We have an arthouse piece here for good measure. Rat Girl is a movie about a girl living in New York City and she has a long rat tail. It’s sort of a “Geryon’s wings in Anne Carson’s Autobiography of Red” situation where like, yes, she has a long, actual rat tail, but it’s not remarked upon much. People note it at times but no one freaks out.
Anyway, this is a dimly lit slice-of-life movie about a millennial girl living a relatively normal life in Brooklyn where she’s a waitress (fired in Act One), an intern for a social media company, and has a small, shitty friend group that makes fun of each other all the time but has no apparent redeeming qualities. The whole time, her whiplike tail is undulating about.
The film is try-hard commentary about the rat life of a disenfranchised generation, living in their little holes and scurrying around underfoot while the rich and powerful stomp around, so huge they are essentially invisible. Faceless.
I would add more but that’s really the gist. Vulture probably runs a piece with the line “there’s a good movie crawling around beneath the floorboards of Rat Girl, but it never actually surfaces.” In summary: Millennial parable slightly misses the mark, but at least it’s ambitious. 61%. Lots of memes, not many viewers.
Legends of the Great Below
This one is a Fievel-Goes-West-style animated movie with a sort of Owls of Ga’Hoole, Arthurian “Knights of the Round Table” flair to it. So, you know, cartoon rats in shiny helmets fashioning weapons out of the junk humans throw into the gutters. Definitely a clothespin dagger being wielded by a dextrous tail somewhere in here.
This is one of those movies where the characters live in an underground world and use terms like “The Above Place” in reference to the bustling streets of New York City that they perceive as a forbidden land of danger (astute).
Our rat hero has a quest: It’s a rite of passage to journey to The Above Place and bring back a treasure in order to be knighted, which she (that’s right, GIRL rat hero! DIE mad about it, incels!) wants to do because her dad went missing (presumed killed) on one of these missions on the cusp of his knighthood.
Ideally, there would be some British rats. One could be portrayed by a powerhouse like Ian McKellen or Ewan McGregor. The rat could be clearly drawn to look like them, and maybe the actor is firing on all cylinders because the script reads as somewhat Shakespearean and when they recorded they couldn’t have known it would end up as a “pretty good for DreamWorks” tier kind of gig.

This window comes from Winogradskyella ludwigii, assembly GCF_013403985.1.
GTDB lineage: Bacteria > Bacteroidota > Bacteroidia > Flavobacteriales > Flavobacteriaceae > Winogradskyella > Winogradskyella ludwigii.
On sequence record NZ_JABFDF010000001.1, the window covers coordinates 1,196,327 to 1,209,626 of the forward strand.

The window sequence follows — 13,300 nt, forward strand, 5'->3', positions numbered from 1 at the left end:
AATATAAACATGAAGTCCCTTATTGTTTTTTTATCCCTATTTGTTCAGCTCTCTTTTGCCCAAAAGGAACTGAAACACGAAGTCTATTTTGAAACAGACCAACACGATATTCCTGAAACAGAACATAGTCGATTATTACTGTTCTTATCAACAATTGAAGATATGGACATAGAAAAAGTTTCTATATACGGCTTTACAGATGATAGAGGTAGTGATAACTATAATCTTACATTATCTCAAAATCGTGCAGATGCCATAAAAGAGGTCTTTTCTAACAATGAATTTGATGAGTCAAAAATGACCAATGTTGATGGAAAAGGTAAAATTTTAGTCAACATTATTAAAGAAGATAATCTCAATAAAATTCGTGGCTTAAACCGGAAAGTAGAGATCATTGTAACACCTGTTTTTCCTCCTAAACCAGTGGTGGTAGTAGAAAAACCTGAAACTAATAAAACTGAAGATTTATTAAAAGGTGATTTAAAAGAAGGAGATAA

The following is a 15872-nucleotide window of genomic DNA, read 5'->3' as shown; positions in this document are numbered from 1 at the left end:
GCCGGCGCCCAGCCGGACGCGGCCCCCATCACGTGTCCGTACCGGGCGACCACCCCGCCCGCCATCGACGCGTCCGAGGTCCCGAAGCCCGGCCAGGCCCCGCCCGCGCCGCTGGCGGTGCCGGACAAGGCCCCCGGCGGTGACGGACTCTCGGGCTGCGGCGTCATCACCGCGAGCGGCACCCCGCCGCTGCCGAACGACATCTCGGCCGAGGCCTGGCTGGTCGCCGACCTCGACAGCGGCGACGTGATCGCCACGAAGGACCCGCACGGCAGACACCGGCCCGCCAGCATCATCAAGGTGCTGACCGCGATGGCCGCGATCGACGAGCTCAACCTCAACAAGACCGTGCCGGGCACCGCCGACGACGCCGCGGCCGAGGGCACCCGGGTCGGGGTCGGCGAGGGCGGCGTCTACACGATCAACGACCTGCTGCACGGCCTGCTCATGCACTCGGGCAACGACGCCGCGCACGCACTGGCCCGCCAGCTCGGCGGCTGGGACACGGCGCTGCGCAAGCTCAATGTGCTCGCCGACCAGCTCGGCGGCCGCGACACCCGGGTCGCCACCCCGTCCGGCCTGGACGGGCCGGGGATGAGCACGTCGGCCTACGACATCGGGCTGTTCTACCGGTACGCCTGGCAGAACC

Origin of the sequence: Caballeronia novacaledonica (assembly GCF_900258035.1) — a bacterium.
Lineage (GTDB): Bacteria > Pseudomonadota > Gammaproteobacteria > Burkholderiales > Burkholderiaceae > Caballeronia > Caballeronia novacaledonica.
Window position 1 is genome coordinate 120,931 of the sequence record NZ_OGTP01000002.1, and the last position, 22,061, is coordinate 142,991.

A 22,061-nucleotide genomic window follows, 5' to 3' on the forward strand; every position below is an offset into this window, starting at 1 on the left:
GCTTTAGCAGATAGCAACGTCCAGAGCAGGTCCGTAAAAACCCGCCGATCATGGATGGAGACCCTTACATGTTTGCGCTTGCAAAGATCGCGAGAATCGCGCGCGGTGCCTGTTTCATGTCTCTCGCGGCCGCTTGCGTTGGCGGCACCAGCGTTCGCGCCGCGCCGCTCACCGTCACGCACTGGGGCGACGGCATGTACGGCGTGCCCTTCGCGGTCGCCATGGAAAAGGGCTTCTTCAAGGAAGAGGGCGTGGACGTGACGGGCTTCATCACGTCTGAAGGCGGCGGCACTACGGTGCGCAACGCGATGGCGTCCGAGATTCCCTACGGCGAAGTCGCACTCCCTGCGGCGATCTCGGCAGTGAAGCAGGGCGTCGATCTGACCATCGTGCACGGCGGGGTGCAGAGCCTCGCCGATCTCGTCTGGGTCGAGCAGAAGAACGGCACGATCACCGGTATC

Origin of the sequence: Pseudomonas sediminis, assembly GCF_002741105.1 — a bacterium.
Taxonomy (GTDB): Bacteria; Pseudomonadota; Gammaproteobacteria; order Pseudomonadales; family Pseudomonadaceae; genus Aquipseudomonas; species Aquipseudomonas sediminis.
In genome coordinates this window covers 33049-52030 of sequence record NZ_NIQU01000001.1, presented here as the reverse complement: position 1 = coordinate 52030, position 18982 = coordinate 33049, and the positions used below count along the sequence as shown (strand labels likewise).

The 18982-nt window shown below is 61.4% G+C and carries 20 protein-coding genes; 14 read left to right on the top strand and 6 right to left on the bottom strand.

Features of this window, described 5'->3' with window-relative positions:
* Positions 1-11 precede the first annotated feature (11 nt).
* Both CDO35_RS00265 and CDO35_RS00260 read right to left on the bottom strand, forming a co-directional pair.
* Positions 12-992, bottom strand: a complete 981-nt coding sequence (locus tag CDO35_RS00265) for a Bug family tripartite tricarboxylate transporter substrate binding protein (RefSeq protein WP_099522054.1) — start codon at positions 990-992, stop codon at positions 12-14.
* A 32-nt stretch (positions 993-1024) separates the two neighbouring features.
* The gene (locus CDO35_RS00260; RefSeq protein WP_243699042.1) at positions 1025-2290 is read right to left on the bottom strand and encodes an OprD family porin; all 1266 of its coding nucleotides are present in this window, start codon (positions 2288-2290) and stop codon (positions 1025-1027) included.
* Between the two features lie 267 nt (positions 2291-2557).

Pleasant surprise! The villain isn’t an evil cat prince or anything like that. We keep it in the community by having a rat villain. And uh oh! Oh no! Turns out our hero’s dad actually abandoned her and is a villain living in the The Above Place working with the main villain who is really just campy decoration for the heart of the conflict: our hero having to reckon with the fact that her idea of her dad was just a myth (oooh ties in so well with the medieval folklore thing) and now she needs to let him go and find her own reasons for being a knight (the treasure she brings back from her mission!).
In summary: Sword fights. Rat queen. Girlboss moment where rat queen knights girl rat hero. Mead hall. Big climactic fight in a two-bedroom apartment in Hell’s Kitchen where the protagonist has to get creative with everyday objects, probably utilizes a hairdryer to turn the tide of battle. Subpar comedy unfortunately brings the whole thing down from “great” to “good.” 74%. Wholesome fun for the entire family. The coloring book slaps.
Have you watched The Dark Crystal? Okay, well that’s the visual style we’ve got going on for Gym Rat, or, as I’d pitch it, “What if Ratatouille but instead of cooking it’s powerlifting and instead of Paris it’s New Jersey?” Yes, that’s right—scrawny rat wants to get ripped. So I guess it’s not like Ratatouille at all, really.
Still, our protagonist, whose name is Jim (Get it? Jim Rat? Gym Rat?) is working some sort of beta rat office job that he hates. He lives in a crappy rat apartment (with a mom he calls “Ma!” and who cooks good trash spaghetti) and feels like the world is always pushin’ him around. Probably some sort of flyer for a human gym hits him in the face (or I guess his entire body since he’s so small) and it’s advertising a “GET SWOLL QUICK” program or something along those lines.
Anyway, that’s how he meets Vinny, portrayed by actual Vinny from Jersey Shore (this movie is his big acting break and critics will rave at what he brings to the role) who after some screaming and swatting around with a broom and some “I’m talkin’ to a rat over here!” statements of disbelief agrees to train Jim. Oh, also, Vinny had to get mega shredded for this movie like some kind of Marvel hero. Vinny starts training Jim. But you know what actually gets stronger? Their bond.
Yeah, so Vinny’s “get swoll quick” thing never attracted any clients except for a rat I guess which is never a great sign for your business. It sucks for him, because he’s got family back in Sicily he’d like to support and a girlfriend who is about to leave him for being a bum. Jim probably does one of those emotional lines where he’s like, “At least you got a girl, man. Girls ain’t ever even looked my way.”
Vinny is probably like, “What? Man, you’re a catch, bro. I don’t believe you.” And Jim is like, “I just can’t believe you’ve got so many problems. I mean, look at you! You’re ripped, man! If I was as strong as you, I wouldn’t have nothin’ in my way. It’d be smooth sailin’.”
“There’s more than one way to be strong, my guy,” Vinny would say. “And you know what? I might have guns, but I’m starting to realize I forgot about my heart.” Oscar! Yes, hello, Mr. Oscar? I’ve got something here you might want to take a look at, call me back when you get this!
Anyway, yeah, the end is incredible with Vinny and Jim moving in together after their body-posi fitness movement takes off (the message is an “anyone can be strong” type of beat) and we get to imagine all the fun they’re probably having as roommates. “Ma!” is there, making her world famous trash spaghetti.